Fremont County Stones ‘n Bones (SnB) made the cut with a regal Dino Diva sporting classy glasses.
SnB members Christina and Harold Taylor, Millie Wintz, Diana Biggs, Matthew Eaton, and Cindy Smith designed and painted her skeletal components. Dino Diva is now on display on the lower level of the Cañon City City Hall at 128 Main Street. All other sculptures should be completed by the end of November.
The sculptures include a total of 5 dinosaurs (Stegosaurus, Tyrannosaurus Rex, Brachiosaurus, Rebbachisaurus and Triceratops) and one Bighorn Sheep to honor Bighorn Sheep Canyon west of Cañon City. Many local youth organizations and schools are participating, and two winning designs came from the Territorial Correctional Facility, another important historical aspect of the community.
Stegosaurs have played an important role in Fremont County paleontology. The Morrison Formation in the Garden Park Fossil Area just north of Cañon City has produced four Stegosaurs and, unlike most other Morrison localities which have been productive only near the middle of the formation, Garden Park has produced dinosaurs from the bottom to the top of the Morrison Formation.
The first Fremont County Stegosaurus, Stegosaurus armatus, was discovered at the Marsh-Felch Dinosaur Quarry in 1884. The next three Stegosaurs were all Stegosaurus stenops.
In 1885 a nearly complete and articulated specimen was found in the Marsh/Felch Quarry. This specimen, the holotype, has been on display at the National Museum of Natural History (Smithsonian) in Washington D.C. for over a hundred years and has been humorously termed the “road kill” based on the remarkable condition in which it was found. It was excavated in 1885-86 by Civil War veteran Marshall P. Felch who worked for Professor Othniel Marsh of the Yale Peabody Museum. It was this specimen in large part which led to the first major paper by Othniel Marsh that fully described and illustrated a Stegosaurus specimen. Today an interpretive trail leads to an overlook of the quarry location.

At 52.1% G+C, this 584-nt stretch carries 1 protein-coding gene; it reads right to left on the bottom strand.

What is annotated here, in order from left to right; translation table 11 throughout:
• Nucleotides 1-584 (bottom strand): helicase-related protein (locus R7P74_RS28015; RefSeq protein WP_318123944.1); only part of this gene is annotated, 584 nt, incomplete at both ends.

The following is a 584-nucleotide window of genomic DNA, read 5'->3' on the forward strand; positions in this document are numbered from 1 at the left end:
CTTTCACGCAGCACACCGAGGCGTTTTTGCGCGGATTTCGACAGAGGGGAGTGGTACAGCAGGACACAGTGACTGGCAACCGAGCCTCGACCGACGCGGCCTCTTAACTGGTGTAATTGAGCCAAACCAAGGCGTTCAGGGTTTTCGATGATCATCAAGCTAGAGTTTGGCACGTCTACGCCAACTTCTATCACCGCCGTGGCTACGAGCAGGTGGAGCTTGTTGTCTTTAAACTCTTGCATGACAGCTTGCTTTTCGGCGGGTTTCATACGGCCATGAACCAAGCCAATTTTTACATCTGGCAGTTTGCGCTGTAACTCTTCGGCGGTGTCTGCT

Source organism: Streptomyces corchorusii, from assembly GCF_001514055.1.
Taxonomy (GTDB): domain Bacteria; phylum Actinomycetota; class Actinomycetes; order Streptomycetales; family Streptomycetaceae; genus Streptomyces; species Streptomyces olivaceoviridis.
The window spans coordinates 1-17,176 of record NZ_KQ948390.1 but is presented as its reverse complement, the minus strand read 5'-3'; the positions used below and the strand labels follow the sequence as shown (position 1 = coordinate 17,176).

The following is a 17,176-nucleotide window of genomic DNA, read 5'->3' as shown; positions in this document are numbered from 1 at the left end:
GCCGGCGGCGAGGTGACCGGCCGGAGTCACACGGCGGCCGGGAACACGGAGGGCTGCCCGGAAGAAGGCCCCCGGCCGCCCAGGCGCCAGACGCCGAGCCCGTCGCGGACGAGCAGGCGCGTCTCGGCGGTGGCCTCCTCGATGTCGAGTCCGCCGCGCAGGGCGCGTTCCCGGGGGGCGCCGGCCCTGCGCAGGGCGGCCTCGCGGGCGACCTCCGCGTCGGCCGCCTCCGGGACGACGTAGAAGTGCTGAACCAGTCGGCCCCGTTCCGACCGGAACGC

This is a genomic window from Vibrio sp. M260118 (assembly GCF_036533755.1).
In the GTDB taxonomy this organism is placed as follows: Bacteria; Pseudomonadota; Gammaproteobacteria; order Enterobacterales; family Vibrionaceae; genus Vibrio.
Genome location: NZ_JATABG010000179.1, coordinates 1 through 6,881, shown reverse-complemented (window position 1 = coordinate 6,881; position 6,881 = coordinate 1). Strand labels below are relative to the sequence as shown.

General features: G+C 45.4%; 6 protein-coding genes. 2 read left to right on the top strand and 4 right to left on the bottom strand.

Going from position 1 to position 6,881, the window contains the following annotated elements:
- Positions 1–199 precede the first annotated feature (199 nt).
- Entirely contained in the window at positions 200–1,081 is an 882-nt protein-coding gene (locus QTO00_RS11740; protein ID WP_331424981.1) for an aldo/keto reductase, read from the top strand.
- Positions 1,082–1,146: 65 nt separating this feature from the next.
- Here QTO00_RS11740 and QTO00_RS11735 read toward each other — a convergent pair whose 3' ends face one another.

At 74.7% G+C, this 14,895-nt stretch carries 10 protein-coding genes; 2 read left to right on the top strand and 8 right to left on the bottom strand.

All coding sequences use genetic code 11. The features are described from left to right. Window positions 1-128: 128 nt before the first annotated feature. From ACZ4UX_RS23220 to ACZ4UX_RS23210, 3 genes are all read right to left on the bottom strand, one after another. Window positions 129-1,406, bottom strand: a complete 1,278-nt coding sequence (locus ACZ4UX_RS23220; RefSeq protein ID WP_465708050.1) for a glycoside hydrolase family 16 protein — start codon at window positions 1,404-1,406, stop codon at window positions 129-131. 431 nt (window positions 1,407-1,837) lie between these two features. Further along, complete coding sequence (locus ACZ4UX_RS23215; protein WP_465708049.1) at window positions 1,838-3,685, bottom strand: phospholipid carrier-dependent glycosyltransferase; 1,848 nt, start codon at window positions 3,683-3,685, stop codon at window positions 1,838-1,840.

In 1937, local high school teacher F.C. Kessler and some of his students found and excavated our third Stegosaur which has been on display at the Denver Museum of Nature and Science (DMNS) since 1940, and today can be seen in Prehistoric Journey. The Stegosaurus became the Colorado State Fossil in 1982 based on this specimen.
The fourth and virtually complete specimen was found by Brian Small and excavated in 1992 from the Small-Carpenter Quarry in Garden Park by DMNS. This fully articulated skeleton, lacking only the shoulders and front legs, was complete with back plates, articulated tail with attached spikes, and osteoderms (bony scales) in place under the neck. This good fortune enabled paleontologists to finally confirm the exact placement of the bony double row of back plates as alternating, the tail spikes as horizontal, and the osteoderms as located under the neck. Because the bones were all joined together and separation was impossible, a decision was made to remove the Stegosaur in three sections (skull area, body, and tail). A Chinook helicopter supplied by Fort Carson was needed to airlift the body jacket weighing 13,000 pounds from the remote location. The skull is on display in Prehistoric Journey at DMNS (the body and tail reside in DMNS collections), and a full sized replica is located in the DMNS paleo lab and also on display at the Royal Gorge Regional Museum in Cañon City.
The 1885 and 1992 specimens have the only two complete Stegosaur stenops skulls ever found.